Retaliation is presently the most frequently cited basis for EEOC charges of discrimination and now accounts for almost 42 percent of all EEOC charges...
The second half of 2014 is an opportune time for us to reflect on employment law challenges we have faced this year, and those that can be expected in the coming year. Here is my take on five employment law challenges that in-house counsel will face in the coming year and how to get out ahead of them.
Retaliation is presently the most frequently cited basis for EEOC charges of discrimination and now accounts for almost 42 percent of all EEOC charges. Another enforcement agency has reported almost a 50 percent increase in complaints from employees alleging unlawful reprisal in a six month period. Recent changes in the law have made it easier for a plaintiff to prevail on a retaliation case than other types of matters. The U.S. Supreme Court recently applied an expansive reading of the anti-retaliation protections in a whistleblower matter.
2. Disability and Pregnancy Rights
There was a 46 percent increase in EEOC charges alleging pregnancy discrimination from 1997 to 2011. The U.S. Supreme Court recently agreed to hear a case involving a pregnant worker who had been denied light duty work and discharged. Laws governing disability rights have been expanded in recent years. The EEOC issued new guidelines for the first time in more than 30 years expanding employers’ obligations with respect to reasonable accommodations for pregnant workers. Many states and local governments have recently passed legislation targeting pregnancy discrimination. As a result, more employees can claim that they are protected by laws governing disability and pregnancy rights; requests for accommodations will increase; lawsuits alleging violations of these rights will increase; and it will be more difficult for employers to prevail on summary judgment in these lawsuits.
3. Increased Scrutiny of Non-Compete Agreements
Many states have recently taken action that significantly narrow the enforceability of non-competes. In Virginia, for example, the Supreme Court of Virginia ruled in 2011 that a covenant not to compete was overbroad and unenforceable, even though it was identical to a covenant the court had upheld 22 years earlier. As Virginia has not adopted the “blue pencil” rule, an overly broad and unenforceable provision dooms the entire agreement. This increased scrutiny of non-compete agreements may deprive employers of a valuable tool for protecting confidential information and for preventing unfair competition, requiring reliance on common law and statutory remedies.
4. Eradication of Barriers in Recruitment
The EEOC identified this issue as one of its top enforcement priorities for 2014. The EEOC has also recently issued guidance cautioning employers on the use of employment background checks. Multiple states have enacted “Ban the Box” legislation requiring employers to wait until later in the hiring process before inquiring about a candidate’s criminal record. As of this year, companies that contract with the federal government are required to comply with numerous new rules regarding recruitment of individuals with disabilities, as well as other protected classes.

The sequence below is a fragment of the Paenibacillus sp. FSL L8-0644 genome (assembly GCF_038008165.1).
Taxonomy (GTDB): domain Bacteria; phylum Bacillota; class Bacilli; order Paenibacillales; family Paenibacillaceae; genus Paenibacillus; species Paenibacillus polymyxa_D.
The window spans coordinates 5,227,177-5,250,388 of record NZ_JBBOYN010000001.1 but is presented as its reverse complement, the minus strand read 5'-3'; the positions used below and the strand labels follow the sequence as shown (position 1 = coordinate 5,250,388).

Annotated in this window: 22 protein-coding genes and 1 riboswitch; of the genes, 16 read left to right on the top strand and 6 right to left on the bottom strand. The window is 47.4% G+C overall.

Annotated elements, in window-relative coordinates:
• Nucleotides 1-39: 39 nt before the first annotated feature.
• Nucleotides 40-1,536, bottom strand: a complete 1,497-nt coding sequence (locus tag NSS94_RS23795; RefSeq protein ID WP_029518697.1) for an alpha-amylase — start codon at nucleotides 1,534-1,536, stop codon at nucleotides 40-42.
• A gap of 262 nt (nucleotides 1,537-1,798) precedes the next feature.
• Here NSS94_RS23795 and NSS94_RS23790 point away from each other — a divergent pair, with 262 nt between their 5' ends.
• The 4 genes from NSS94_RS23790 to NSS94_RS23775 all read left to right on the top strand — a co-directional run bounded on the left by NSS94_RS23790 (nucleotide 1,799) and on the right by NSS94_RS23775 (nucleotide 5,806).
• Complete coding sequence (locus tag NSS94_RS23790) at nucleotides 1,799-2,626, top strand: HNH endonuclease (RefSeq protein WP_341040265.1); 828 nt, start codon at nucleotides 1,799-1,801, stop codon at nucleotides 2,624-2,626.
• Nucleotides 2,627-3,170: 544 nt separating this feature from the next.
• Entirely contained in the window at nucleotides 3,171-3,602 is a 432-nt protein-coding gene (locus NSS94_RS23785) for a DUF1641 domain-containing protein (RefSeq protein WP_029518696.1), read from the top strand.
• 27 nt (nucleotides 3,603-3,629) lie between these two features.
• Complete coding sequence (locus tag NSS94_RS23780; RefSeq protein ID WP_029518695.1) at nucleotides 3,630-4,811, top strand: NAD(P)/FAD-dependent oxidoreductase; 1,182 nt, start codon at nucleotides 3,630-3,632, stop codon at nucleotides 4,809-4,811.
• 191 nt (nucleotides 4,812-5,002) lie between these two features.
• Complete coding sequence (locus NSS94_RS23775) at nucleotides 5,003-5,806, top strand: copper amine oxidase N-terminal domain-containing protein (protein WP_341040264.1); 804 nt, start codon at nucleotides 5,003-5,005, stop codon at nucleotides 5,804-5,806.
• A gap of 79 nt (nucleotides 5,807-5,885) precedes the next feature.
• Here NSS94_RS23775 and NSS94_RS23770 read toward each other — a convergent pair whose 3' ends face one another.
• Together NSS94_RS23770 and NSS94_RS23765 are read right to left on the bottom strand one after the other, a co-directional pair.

5. Evolving Benefits Obligations
In 2013, the U.S. Supreme Court ruled that federal laws that apply to opposite-sex spouses must apply equally to same-sex spouses. This ruling invalidated a key provision of the Defense of Marriage Act which defined marriage under federal law as between one man and one woman. In June 2014, the Department of Labor proposed amending the definition of “spouse” under FMLA to include individuals in same-sex marriages. Since June 2013, there have been 18 rulings by federal courts protecting same-sex marriage, one ruling by a federal appellate court protecting same-sex marriage, and six rulings by a state court protecting same-sex marriage.
Recognize that disputes concerning non-competes may be fully litigated and such restrictions may be closely scrutinized...
A comprehensive list of action steps for in-house counsel and their employers is beyond the scope of this post. But here are some steps in-house counsel can take in conjunction with their business leads, compliance officers, and human resources representatives to get out ahead of these impending employment law challenges and create a culture of compliance:
Conduct an audit of all personnel policies. Include strong anti-retaliation provisions and multiple reporting channels in personnel policies. Update leave, benefits, and accommodation policies to comply with best practices and updated legal obligations.
Collect, track, investigate, and timely respond to complaints; analyze trends in complaints received; and make appropriate program and business improvements in response.
Train and educate management and human resources representatives regarding the company’s changing obligations with respect to disability, benefits, and pregnancy rights.
Recognize that disputes concerning non-competes may be fully litigated and such restrictions may be closely scrutinized. Use them strategically, and carefully draft such agreements to ensure full compliance with state law.
Consider changes that may need to be made to other workplace practices and policies to reflect the evolving judicial, legislative, and regulatory landscape regarding same-sex, disability, and pregnancy rights. This is particularly crucial given the cultural and demographic evolution of the workforce, with increased numbers of so-called “millennials.”
[Rebecca Signer Roche serves as senior counsel on all labor and employment matters for a multinational defense company's global operations and worldwide workforce of 25,000+ employees. Previously, Rebecca was a labor and employment associate at Littler Mendelson, P.C. and at McGuireWoods, LLP. Connect with Rebecca on Twitter and LinkedIn.]